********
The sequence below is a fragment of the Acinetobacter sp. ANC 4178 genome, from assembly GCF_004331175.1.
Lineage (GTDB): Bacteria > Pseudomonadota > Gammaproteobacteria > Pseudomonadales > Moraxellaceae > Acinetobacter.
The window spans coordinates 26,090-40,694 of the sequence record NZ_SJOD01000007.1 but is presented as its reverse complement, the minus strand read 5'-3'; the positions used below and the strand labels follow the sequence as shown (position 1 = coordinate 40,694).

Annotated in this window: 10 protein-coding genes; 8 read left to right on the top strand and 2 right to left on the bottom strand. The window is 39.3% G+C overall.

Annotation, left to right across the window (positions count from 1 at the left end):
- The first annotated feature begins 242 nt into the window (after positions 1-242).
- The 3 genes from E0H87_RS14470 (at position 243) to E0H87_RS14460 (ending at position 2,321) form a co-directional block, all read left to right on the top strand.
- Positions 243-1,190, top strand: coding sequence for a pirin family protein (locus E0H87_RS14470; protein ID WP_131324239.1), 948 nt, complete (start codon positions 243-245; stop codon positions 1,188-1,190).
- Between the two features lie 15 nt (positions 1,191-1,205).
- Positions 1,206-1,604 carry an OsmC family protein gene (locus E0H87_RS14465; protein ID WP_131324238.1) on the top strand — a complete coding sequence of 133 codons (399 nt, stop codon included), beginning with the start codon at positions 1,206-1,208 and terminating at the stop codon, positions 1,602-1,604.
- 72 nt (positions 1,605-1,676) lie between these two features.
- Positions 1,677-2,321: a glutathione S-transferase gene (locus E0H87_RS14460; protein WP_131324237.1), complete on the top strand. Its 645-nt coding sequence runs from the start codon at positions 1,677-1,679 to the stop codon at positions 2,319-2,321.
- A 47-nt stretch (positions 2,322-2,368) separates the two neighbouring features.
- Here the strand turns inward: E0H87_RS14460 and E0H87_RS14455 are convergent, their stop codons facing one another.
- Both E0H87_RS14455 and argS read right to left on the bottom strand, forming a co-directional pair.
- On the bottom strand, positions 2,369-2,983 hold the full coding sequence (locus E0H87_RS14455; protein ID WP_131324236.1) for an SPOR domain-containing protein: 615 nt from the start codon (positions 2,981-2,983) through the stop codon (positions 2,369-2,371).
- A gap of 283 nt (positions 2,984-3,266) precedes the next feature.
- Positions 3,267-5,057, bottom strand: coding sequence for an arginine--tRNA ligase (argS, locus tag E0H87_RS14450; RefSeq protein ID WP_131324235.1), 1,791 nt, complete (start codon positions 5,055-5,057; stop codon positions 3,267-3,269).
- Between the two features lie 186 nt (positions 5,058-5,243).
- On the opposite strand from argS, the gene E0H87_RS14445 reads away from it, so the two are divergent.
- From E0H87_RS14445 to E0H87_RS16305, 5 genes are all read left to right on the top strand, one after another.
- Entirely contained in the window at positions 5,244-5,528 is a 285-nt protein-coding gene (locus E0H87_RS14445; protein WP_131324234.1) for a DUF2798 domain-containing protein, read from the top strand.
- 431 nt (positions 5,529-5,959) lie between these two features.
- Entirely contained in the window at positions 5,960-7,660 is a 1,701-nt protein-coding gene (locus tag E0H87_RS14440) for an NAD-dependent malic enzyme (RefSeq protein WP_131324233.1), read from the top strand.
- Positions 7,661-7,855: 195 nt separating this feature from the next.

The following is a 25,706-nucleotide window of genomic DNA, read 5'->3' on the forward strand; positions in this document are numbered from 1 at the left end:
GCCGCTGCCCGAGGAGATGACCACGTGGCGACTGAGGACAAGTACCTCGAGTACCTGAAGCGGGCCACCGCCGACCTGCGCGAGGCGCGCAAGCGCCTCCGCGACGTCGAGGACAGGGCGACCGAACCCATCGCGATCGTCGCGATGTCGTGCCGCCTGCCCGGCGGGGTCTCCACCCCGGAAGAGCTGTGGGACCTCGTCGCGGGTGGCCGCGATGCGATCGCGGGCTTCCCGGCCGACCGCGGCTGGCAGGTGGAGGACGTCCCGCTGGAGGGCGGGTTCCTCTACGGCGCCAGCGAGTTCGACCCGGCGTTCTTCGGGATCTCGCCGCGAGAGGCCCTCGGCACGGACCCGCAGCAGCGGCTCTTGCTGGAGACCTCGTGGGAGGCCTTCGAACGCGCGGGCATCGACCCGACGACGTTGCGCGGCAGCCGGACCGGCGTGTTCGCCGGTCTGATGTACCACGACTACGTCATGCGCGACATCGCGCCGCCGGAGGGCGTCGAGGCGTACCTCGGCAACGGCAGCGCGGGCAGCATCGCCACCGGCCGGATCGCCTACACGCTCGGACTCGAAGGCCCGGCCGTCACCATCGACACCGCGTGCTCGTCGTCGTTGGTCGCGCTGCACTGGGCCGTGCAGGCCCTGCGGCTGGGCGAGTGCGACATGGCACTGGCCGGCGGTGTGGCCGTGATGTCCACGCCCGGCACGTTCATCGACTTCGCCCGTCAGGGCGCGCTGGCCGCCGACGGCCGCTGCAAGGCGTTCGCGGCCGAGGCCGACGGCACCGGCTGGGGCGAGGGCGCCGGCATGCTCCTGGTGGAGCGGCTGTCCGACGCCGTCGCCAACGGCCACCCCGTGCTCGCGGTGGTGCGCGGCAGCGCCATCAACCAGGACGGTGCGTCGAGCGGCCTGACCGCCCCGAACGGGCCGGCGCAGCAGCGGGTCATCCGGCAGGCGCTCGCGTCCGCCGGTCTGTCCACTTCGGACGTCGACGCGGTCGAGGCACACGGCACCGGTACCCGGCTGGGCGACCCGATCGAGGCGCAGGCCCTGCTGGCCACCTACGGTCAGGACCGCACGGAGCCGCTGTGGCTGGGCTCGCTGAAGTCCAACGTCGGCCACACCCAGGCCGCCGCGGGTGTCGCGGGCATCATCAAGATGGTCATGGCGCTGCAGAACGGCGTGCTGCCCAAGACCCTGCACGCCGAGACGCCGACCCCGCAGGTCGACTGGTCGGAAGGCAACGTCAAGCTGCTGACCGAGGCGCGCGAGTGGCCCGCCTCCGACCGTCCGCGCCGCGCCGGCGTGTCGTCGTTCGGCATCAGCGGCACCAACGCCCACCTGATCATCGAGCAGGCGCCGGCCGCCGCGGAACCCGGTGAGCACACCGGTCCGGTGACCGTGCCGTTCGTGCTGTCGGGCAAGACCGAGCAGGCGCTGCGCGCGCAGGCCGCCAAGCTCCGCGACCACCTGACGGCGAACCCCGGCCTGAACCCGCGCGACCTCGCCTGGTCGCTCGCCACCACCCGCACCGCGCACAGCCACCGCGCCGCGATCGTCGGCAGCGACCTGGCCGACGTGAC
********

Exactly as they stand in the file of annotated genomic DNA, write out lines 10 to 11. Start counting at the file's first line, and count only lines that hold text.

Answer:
- Positions 1,206-1,604 carry an OsmC family protein gene (locus E0H87_RS14465; protein ID WP_131324238.1) on the top strand — a complete coding sequence of 133 codons (399 nt, stop codon included), beginning with the start codon at positions 1,206-1,208 and terminating at the stop codon, positions 1,602-1,604.
- 72 nt (positions 1,605-1,676) lie between these two features.